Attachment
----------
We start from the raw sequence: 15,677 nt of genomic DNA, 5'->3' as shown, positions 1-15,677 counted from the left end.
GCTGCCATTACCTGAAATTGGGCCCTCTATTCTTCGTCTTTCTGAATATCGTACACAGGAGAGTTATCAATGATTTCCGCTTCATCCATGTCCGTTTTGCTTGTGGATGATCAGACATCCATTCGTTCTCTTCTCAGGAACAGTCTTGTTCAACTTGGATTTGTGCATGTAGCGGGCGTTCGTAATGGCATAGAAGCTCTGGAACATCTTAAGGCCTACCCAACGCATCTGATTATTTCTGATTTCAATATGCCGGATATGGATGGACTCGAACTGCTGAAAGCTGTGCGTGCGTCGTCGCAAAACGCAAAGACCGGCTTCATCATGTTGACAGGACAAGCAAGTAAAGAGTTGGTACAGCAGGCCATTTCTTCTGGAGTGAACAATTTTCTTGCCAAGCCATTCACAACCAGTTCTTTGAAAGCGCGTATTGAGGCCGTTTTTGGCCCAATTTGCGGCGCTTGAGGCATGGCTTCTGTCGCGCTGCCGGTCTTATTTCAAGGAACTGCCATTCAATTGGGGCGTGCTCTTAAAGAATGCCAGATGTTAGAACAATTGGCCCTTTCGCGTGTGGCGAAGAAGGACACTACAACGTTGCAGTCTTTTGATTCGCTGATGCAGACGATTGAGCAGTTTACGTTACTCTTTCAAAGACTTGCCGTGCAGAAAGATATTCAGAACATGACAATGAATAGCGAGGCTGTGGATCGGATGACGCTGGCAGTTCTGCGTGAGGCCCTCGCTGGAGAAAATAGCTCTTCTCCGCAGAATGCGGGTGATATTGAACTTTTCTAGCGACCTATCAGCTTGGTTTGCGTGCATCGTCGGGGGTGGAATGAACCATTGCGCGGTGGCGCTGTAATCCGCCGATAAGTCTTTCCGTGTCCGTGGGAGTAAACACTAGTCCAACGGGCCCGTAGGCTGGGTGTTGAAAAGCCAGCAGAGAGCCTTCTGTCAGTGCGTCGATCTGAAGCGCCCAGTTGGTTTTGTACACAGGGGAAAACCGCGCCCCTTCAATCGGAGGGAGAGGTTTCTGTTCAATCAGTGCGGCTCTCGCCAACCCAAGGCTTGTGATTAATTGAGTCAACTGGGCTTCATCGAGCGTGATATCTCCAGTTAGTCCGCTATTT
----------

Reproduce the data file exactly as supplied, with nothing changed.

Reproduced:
We start from the raw sequence: 15,677 nt of genomic DNA, 5'->3' as shown, positions 1-15,677 counted from the left end.
GCTGCCATTACCTGAAATTGGGCCCTCTATTCTTCGTCTTTCTGAATATCGTACACAGGAGAGTTATCAATGATTTCCGCTTCATCCATGTCCGTTTTGCTTGTGGATGATCAGACATCCATTCGTTCTCTTCTCAGGAACAGTCTTGTTCAACTTGGATTTGTGCATGTAGCGGGCGTTCGTAATGGCATAGAAGCTCTGGAACATCTTAAGGCCTACCCAACGCATCTGATTATTTCTGATTTCAATATGCCGGATATGGATGGACTCGAACTGCTGAAAGCTGTGCGTGCGTCGTCGCAAAACGCAAAGACCGGCTTCATCATGTTGACAGGACAAGCAAGTAAAGAGTTGGTACAGCAGGCCATTTCTTCTGGAGTGAACAATTTTCTTGCCAAGCCATTCACAACCAGTTCTTTGAAAGCGCGTATTGAGGCCGTTTTTGGCCCAATTTGCGGCGCTTGAGGCATGGCTTCTGTCGCGCTGCCGGTCTTATTTCAAGGAACTGCCATTCAATTGGGGCGTGCTCTTAAAGAATGCCAGATGTTAGAACAATTGGCCCTTTCGCGTGTGGCGAAGAAGGACACTACAACGTTGCAGTCTTTTGATTCGCTGATGCAGACGATTGAGCAGTTTACGTTACTCTTTCAAAGACTTGCCGTGCAGAAAGATATTCAGAACATGACAATGAATAGCGAGGCTGTGGATCGGATGACGCTGGCAGTTCTGCGTGAGGCCCTCGCTGGAGAAAATAGCTCTTCTCCGCAGAATGCGGGTGATATTGAACTTTTCTAGCGACCTATCAGCTTGGTTTGCGTGCATCGTCGGGGGTGGAATGAACCATTGCGCGGTGGCGCTGTAATCCGCCGATAAGTCTTTCCGTGTCCGTGGGAGTAAACACTAGTCCAACGGGCCCGTAGGCTGGGTGTTGAAAAGCCAGCAGAGAGCCTTCTGTCAGTGCGTCGATCTGAAGCGCCCAGTTGGTTTTGTACACAGGGGAAAACCGCGCCCCTTCAATCGGAGGGAGAGGTTTCTGTTCAATCAGTGCGGCTCTCGCCAACCCAAGGCTTGTGATTAATTGAGTCAACTGGGCTTCATCGAGCGTGATATCTCCAGTTAGTCCGCTATTT